Long live the bicycle

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First night in the tent
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Tying the tent to a rock to keep it upright when the ground is too hard
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First morning in Sweden
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It never got harder than that first morning
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A low point: non-stop snow for three days
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Nothing makes a man happier than when a kind Swedish family invites him in to their sauna to sleep
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Wind farms in Mecklenburg
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Arriving in Dresden: the point where I felt I had got through the worst of the winter
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Southern Czech Republic
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The dogs in Romania were relentless, getting chased as soon as I crossed the border
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Camping in Romania complete with stick and pots and pans to scare away bears in the night. You can just see my plastic bag of food hung up on a tree in the distance
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Snow in Bulgaria
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The first day riding with Josh, and the manic entrance to Istanbul
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Washing before prayers in Istanbul

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Camping on the Turkish steppe
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Shepherds were a constant fixture in Turkey
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Makeshift bike suspender for repairs
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Josh and Will climbing a 2000m hill in Turkey, our first companion on the road
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Another pass in Georgia, the men in the distance asked us if we wanted vodka, we said no. Instead they brought out a dead eagle they had recently shot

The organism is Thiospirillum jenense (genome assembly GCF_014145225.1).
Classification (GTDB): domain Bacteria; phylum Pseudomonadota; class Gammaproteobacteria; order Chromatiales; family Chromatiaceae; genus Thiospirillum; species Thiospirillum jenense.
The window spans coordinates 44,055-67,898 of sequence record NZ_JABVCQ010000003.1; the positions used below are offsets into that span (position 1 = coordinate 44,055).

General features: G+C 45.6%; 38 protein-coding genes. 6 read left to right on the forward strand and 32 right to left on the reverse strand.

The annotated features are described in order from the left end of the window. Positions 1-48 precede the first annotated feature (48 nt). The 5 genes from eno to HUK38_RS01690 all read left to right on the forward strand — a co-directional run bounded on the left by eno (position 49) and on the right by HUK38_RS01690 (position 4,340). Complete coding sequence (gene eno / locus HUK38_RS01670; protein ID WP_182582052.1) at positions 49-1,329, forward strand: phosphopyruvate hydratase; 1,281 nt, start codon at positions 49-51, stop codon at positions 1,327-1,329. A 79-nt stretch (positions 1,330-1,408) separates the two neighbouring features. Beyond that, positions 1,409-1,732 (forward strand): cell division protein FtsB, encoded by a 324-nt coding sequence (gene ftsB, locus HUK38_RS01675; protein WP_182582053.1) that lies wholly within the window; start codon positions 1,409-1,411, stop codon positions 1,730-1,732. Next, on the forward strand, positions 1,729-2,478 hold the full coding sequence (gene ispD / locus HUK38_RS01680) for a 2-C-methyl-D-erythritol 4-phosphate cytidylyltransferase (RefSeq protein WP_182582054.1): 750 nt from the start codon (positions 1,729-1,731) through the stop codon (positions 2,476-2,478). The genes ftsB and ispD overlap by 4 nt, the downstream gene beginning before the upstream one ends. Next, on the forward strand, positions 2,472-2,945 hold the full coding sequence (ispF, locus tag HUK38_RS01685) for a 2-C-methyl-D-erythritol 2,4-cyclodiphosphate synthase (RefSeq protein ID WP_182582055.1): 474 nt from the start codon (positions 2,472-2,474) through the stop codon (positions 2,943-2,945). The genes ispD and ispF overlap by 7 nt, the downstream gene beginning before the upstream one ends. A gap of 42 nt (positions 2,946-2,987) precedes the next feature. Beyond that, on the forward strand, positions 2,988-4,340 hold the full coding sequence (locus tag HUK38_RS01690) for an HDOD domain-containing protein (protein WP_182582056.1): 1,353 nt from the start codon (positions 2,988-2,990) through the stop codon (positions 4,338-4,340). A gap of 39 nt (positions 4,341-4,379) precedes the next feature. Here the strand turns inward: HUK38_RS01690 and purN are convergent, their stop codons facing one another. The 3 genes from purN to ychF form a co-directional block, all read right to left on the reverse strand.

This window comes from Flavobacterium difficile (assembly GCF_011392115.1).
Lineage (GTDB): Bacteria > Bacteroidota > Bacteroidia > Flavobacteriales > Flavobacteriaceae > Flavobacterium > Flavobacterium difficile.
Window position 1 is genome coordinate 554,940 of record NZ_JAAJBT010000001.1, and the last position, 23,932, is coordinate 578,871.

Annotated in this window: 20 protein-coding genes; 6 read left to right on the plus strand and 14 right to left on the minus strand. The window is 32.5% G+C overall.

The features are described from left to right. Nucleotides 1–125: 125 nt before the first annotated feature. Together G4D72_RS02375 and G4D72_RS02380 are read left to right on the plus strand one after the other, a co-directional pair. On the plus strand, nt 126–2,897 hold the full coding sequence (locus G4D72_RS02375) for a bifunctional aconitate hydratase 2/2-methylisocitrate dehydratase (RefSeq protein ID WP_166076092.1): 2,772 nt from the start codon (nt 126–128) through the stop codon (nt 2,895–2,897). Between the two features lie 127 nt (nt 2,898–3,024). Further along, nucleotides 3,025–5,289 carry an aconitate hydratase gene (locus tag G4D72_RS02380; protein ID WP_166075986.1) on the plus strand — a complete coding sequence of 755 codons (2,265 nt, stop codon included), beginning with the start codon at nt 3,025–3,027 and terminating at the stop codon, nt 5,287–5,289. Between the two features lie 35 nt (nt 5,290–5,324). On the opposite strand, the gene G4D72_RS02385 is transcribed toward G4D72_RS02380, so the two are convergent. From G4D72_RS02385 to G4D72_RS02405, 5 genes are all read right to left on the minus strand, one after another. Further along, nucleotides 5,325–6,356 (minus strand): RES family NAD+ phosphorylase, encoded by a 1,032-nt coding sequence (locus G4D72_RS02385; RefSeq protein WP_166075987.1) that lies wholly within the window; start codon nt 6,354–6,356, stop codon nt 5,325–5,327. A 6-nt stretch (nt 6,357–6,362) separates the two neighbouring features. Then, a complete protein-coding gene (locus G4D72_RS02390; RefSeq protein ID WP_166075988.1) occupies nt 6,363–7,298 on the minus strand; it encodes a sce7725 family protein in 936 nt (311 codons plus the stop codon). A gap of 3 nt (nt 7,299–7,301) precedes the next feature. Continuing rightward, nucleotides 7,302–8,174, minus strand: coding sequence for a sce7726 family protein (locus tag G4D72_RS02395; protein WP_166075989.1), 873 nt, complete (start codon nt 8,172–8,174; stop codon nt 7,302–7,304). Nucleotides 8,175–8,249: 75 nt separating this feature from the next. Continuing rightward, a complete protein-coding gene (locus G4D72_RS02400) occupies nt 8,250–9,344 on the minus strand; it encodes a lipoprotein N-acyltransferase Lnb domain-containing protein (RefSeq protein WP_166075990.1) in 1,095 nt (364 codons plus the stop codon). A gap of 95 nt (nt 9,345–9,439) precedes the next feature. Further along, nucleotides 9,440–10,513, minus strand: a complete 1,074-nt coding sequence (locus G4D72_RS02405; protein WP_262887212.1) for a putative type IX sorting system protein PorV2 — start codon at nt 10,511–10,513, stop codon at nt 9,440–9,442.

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Sunset in Azerbaijan
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‘Do you want my freshly cut oxtail?’ the rest of the carcass is just out of shot
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Crossing the Caspian
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Asking for directions in Mangystau region, Kazakhstan
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We reach the Kazakh steppe
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Camping at sunset in the desert
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Wrong side of the tracks. Getting lost outside Beyneu, Kazakhstan
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Setting up the camp in the desert of Qarakalpakstan
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We asked to pitch our tents outside the yurt, but this family invited us in
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Mishka with his young son
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No words required
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Young boys interested in this strange cyclist
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The start of the first big pass in Tajikistan
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Drawing the attention of schoolkids
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Crossing the streams of the mountain roads in Tajikistan
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The impervious will of the cycle tourer

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Camping on the peak: when the sun won’t hang around
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Breakfast on top
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Riding through the gorge. Riding hard down long descents caused blisters on my hands due to holding the handlebars for so long in Tajikistan
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Riding alongside the Panj river, Afghanistan on our right hand side
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A brief glimpse in to this marvelous country, Afghanistan
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Wakhan valley
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Finally making it on to the plateau
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Jonny approaching the peak of Khargush pass, the weather was just about to turn
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Snow fall as we descend